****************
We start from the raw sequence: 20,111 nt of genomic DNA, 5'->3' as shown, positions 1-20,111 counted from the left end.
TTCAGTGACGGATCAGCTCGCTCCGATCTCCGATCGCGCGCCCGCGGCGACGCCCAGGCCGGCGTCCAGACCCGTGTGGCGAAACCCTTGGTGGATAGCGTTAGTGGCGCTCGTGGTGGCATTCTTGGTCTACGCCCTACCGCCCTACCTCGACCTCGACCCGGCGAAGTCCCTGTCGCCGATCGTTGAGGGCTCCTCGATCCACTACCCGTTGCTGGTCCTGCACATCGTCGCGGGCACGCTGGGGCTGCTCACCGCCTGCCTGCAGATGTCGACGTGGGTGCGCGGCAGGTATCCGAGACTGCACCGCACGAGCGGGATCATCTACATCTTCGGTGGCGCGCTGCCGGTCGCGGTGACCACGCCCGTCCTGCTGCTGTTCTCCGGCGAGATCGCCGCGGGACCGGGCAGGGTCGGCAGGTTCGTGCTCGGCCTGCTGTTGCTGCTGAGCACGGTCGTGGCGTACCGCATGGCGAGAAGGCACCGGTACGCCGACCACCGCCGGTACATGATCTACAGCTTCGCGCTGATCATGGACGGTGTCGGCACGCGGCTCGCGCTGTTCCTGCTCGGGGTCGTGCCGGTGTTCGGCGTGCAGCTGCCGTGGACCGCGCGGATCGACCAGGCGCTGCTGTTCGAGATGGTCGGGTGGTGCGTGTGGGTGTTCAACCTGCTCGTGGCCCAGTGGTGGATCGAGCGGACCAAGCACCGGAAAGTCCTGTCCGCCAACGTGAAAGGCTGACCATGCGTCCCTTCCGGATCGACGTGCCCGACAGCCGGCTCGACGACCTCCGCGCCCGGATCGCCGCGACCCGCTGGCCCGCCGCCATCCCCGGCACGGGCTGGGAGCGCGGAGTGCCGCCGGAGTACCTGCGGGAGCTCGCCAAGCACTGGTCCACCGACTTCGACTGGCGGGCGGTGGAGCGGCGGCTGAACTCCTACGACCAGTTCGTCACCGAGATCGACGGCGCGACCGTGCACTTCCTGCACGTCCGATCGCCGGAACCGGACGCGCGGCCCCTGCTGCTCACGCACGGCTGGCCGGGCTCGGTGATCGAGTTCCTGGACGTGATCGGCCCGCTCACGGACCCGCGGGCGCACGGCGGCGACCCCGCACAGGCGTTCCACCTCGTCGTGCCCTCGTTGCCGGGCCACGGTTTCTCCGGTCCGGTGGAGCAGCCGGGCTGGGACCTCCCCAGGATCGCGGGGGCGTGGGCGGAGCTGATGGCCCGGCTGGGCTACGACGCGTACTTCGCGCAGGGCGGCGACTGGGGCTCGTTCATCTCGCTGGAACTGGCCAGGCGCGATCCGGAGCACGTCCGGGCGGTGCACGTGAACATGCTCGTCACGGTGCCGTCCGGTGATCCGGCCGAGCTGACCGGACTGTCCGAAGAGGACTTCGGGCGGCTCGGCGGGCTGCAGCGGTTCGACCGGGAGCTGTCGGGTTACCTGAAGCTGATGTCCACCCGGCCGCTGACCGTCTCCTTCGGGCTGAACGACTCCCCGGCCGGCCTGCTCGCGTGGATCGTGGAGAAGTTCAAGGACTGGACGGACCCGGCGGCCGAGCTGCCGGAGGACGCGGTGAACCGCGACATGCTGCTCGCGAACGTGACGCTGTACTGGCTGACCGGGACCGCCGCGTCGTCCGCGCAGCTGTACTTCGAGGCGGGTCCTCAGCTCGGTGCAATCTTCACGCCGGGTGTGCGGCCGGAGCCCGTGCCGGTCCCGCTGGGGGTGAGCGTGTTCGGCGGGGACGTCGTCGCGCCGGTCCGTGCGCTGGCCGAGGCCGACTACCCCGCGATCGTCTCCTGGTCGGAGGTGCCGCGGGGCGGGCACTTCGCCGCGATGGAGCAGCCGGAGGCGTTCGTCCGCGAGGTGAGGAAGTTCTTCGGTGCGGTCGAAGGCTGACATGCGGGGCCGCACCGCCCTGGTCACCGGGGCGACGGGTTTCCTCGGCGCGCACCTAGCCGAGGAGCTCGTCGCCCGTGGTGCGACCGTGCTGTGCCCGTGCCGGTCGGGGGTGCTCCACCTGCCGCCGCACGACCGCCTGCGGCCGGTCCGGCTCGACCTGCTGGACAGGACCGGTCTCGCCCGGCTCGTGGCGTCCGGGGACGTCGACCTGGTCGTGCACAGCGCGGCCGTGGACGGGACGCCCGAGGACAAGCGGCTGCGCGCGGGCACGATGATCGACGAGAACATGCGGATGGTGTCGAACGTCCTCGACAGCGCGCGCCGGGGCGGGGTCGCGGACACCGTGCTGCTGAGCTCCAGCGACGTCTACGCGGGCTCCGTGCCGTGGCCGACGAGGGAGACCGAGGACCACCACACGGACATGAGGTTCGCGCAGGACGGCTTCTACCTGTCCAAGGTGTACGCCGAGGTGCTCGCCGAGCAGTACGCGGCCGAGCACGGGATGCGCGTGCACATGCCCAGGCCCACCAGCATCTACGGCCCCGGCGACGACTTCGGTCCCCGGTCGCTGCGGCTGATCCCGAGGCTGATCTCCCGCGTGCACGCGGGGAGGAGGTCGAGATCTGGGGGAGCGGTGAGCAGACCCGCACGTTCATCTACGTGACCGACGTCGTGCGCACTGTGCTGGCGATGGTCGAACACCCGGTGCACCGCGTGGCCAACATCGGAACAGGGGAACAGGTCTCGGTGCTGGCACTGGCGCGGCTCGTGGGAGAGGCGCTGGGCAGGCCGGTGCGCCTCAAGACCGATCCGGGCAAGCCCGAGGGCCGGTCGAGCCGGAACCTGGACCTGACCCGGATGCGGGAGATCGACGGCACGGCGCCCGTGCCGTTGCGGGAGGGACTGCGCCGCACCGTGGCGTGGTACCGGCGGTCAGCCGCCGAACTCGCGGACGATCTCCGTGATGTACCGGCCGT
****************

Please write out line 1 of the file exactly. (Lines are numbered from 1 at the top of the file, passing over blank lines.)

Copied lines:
We start from the raw sequence: 20,111 nt of genomic DNA, 5'->3' as shown, positions 1-20,111 counted from the left end.